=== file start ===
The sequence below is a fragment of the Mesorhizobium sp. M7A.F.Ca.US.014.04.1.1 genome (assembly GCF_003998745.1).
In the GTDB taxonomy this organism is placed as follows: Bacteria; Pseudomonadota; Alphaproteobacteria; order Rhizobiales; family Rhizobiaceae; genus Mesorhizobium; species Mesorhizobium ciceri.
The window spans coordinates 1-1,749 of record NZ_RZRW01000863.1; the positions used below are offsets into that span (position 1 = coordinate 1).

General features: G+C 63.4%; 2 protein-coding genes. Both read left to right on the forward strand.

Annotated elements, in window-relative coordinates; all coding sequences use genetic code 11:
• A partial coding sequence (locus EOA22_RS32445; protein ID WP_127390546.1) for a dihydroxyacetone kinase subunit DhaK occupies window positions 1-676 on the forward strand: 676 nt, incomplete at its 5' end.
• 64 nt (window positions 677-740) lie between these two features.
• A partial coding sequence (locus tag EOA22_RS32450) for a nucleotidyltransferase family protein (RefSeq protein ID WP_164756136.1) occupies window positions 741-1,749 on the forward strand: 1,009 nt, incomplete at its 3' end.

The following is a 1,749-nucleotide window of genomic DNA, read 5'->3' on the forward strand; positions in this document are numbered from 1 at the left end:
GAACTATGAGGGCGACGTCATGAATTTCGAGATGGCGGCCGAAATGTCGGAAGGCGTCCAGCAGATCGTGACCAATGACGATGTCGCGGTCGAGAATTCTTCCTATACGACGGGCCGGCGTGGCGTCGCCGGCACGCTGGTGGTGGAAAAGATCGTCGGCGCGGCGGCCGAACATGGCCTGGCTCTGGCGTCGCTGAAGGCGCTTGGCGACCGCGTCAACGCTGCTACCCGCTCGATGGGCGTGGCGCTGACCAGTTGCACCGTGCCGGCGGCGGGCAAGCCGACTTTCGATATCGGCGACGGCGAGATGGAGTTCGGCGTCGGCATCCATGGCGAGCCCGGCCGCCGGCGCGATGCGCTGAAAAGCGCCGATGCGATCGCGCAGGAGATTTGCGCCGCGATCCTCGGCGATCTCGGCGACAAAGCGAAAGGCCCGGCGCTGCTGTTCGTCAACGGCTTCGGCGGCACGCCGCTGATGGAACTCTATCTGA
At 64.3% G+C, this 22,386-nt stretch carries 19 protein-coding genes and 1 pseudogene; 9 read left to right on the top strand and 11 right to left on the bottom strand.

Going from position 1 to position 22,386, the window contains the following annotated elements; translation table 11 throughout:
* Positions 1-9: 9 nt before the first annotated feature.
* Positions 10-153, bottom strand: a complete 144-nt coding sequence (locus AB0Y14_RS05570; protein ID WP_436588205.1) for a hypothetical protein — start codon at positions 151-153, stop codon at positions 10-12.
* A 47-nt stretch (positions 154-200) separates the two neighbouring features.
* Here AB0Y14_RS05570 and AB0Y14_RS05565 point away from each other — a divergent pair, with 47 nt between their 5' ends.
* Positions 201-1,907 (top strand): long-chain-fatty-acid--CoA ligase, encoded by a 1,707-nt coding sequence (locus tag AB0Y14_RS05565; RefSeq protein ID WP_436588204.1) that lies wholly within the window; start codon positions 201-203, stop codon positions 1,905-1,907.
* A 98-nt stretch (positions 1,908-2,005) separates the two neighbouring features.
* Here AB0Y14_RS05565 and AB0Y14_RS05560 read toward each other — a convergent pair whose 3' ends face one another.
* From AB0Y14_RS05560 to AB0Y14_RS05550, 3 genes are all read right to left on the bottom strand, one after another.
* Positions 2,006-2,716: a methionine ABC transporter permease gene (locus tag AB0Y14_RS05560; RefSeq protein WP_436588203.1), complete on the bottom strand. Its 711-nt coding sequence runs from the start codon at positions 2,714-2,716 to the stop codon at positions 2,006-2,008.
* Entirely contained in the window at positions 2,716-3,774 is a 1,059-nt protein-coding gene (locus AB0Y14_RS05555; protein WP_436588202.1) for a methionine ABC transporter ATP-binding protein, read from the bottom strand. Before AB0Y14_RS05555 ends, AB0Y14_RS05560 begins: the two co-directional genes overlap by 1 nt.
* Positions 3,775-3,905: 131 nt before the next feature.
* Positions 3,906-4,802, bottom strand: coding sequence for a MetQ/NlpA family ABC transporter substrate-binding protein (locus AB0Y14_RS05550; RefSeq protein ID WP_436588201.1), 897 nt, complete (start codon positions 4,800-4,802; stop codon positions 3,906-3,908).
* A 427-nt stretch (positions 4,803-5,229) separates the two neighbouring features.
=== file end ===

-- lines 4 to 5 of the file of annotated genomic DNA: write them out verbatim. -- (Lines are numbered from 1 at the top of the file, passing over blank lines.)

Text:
General features: G+C 63.4%; 2 protein-coding genes. Both read left to right on the forward strand.

Annotated elements, in window-relative coordinates; all coding sequences use genetic code 11: